BY DR NICKY THOMAS, WYNNUM MANLY VETERINARY HOSPITAL
Intestinal worms are common parasites of dogs and cats, which can cause serious diseases. These are three of the more commonly seen intestinal worms.
Roundworm – Toxocara canis/cati
Roundworms can infect any life stage of dogs and cats but are particularly significant in puppies and kittens. Animals are infected when the eggs of the worms are eaten; larval stages spread from the placenta or milk of pregnant or lactating dogs and cats.
The worms have a spaghetti-like appearance and attach to the lining of the intestine and feed on undigested food. A large mass of adult worms can cause a blockage in the intestines, especially in very small animals.
Signs of roundworm infection include a dull coat, poor growth and appetite, vomiting and a round belly.
Hookworm – Ancylostoma caninum
Hookworms can also infect any life stage of a pet but are more commonly seen in puppies. Animals pick up the worms either from ingesting larvae in the soil or through their skin; hookworm larvae can also spread from the placenta or milk.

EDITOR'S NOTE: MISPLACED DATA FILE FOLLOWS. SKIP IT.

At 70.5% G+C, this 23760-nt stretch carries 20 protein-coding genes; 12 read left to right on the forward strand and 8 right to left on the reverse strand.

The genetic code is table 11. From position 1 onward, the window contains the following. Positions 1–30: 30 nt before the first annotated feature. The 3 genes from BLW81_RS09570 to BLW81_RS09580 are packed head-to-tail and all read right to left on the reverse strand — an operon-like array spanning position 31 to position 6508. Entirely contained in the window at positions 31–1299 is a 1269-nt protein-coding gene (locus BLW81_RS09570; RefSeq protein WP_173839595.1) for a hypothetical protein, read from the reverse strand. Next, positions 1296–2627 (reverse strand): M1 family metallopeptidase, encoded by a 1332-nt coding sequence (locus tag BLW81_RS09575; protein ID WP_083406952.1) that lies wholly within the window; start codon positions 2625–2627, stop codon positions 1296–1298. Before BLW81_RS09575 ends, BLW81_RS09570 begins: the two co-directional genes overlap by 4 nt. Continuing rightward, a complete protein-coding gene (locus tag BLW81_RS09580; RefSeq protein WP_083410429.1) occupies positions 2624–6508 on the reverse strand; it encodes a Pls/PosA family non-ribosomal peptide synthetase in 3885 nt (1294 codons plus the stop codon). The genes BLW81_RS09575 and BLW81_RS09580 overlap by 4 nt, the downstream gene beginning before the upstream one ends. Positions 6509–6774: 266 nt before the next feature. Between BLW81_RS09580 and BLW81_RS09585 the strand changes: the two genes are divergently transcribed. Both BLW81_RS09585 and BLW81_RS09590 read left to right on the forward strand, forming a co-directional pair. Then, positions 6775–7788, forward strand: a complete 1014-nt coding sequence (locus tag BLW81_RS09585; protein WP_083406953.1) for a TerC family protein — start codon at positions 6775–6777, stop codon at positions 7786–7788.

Hookworms attach to the intestine and feed on the dog or cat’s blood. Serious infection can lead to anaemia and can be fatal.
Signs of hookworm infection include anaemia, dark tarry or bloody diarrhoea and a big belly.
TapeworM – Dipylidium caninum
Tapeworms can affect all life stages of dogs and cats. This particular tapeworm requires fleas to spread between dogs and cats – fleas ingest the tapeworm eggs and are then eaten by dogs and cats as they groom fleas from their coats. The worms hatch from the fleas in the animal’s intestine.
Tapeworms can be exceptionally long – they are made up of a head region and many small segments. The adult worms attach to the intestine of the dog or cat using suckers.
Animals with tapeworm infection show signs of irritation around the anus, and single worm segments, which have the appearance of cucumber seeds, may be seen in the faeces.
Intestinal worm infection is easily prevented with an ongoing parasite prevention program – have a chat with your vet for the recommended protocols for your pet.